Master Project Dissertation

SCOP Supply Chain Optimization Project in WFP

The World Food Programme (WFP) is the food aid branch of the United Nations, and the world's largest humanitarian agency. WFP provides food, on average, to 90 million people per year, 58 million of whom are children. From its headquarters in Rome and more than 80 country offices around the world, WFP works to help people who are unable to produce or obtain enough food for themselves and their families.


The WFP was first conceived at the 1961 Food and Agricultural Organization (FAO) Conference, when George McGovern, director of the US Food for Peace Programmes, proposed establishing a multilateral food aid programme.[2] WFP was formally established in 1963 by the FAO and the United Nations General Assembly on a three-year experimental basis. In 1965, the programme was extended to a continuing basis.


The WFP is governed by the WFP Executive Board which consists of 36 member states. Josette Sheeran is the current Executive Director, appointed jointly by the UN Secretary General and the Director-General of the FAO for a five-year term. She heads the Secretariat of WFP.

WFP has a staff of 10,587 people (2006) with 92% operating in the field.

Goals and strategies

WFP strives to eradicate hunger and malnutrition, with the ultimate goal in mind of eliminating the need for food aid itself.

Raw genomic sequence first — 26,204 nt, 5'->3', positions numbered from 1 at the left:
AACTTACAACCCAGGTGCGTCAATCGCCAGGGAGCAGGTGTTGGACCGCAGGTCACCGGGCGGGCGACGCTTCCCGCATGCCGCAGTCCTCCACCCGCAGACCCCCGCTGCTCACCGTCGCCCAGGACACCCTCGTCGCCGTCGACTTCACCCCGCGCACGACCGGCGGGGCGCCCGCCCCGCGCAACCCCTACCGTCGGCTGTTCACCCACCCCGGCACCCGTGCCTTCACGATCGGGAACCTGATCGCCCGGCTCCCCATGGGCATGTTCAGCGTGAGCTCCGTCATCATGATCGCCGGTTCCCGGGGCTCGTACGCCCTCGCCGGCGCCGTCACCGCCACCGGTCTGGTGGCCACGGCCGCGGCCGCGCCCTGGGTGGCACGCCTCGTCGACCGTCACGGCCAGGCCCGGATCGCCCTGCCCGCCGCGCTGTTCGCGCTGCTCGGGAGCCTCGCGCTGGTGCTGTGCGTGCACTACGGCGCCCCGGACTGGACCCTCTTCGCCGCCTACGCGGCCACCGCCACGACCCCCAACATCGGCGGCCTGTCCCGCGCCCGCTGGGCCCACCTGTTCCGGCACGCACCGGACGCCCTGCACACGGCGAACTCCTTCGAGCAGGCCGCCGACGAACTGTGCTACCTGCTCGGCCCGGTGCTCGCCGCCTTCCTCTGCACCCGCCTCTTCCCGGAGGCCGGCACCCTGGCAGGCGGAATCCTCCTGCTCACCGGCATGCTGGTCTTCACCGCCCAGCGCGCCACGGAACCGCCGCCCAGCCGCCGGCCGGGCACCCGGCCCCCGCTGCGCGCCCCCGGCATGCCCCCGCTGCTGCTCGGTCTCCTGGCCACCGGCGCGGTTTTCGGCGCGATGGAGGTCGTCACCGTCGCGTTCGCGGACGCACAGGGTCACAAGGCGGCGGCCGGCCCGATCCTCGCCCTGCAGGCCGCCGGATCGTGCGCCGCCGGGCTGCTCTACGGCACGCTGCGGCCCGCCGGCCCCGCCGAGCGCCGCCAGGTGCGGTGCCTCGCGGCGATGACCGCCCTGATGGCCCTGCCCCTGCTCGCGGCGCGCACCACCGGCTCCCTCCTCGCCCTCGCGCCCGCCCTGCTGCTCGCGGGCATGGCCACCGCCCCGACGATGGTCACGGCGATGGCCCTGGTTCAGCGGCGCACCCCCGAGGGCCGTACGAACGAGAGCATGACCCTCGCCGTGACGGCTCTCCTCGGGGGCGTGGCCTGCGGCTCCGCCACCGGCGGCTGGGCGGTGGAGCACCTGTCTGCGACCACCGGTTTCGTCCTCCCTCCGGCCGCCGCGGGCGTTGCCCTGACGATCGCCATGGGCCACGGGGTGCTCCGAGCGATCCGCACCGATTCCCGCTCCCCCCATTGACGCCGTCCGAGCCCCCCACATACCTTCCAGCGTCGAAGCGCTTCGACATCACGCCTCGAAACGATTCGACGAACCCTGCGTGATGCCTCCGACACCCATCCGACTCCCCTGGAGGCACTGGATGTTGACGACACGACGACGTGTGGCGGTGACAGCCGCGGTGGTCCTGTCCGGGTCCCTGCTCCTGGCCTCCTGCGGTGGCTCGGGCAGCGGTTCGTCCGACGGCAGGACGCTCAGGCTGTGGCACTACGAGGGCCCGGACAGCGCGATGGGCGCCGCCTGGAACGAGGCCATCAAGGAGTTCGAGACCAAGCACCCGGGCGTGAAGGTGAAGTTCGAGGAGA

The core strategies behind WFP activities, according to its mission statement, are to provide food aid to:

  1. save lives in refugee and other emergency situations;
  2. improve the nutrition and quality of life of the most vulnerable people at critical times in their lives; and
  3. help build assets and promote the self-reliance of poor people and communities, particularly through labour-intensive works programmes.

WFP food aid is also directed to fight micronutrient deficiencies, reduce child mortality, improve maternal health, and combat disease, including HIV and AIDS. Food-for-work programmes help promote environmental and economic stability and agricultural production.


In 2006, WFP distributed 4 million metric tons of food to 87.8 million people in 78 countries; 63.4 million beneficiares were aided in emergency operations, including victims of conflict, natural disasters and economic failure in countries like Kenya, Lebanon, and Sudan. Direct expenditures reached US$2.9 billion, with the most money being spent on Emergency Operations and Immediate Response Account. WFPs largest country operation in 2006 was Sudan, where the Programme reached 6.4 million people. The second and third largest WFP operations were, respectively, Ethiopia and Kenya. In 2007, WFP's Sudan operation will require some US$ 685 million to provide food assistance to 5.5 million people (2.8 million in Darfur alone).

WFP focuses much of its aid on women and children, with the goal of ending child hunger. In 2005, food assistance was provided to 58.2 million children, 30 percent of whom were under five. In 2006, WFP assisted 58.8 million hungry children. School-feeding and/or take home ration programmes in 71 countries help students focus on their studies and encourage parents to send their children, especially girls, to school.

Not all food aid is international. Sometimes the World Food Program with the help of numerous NGOs organizes food distribution within a country.









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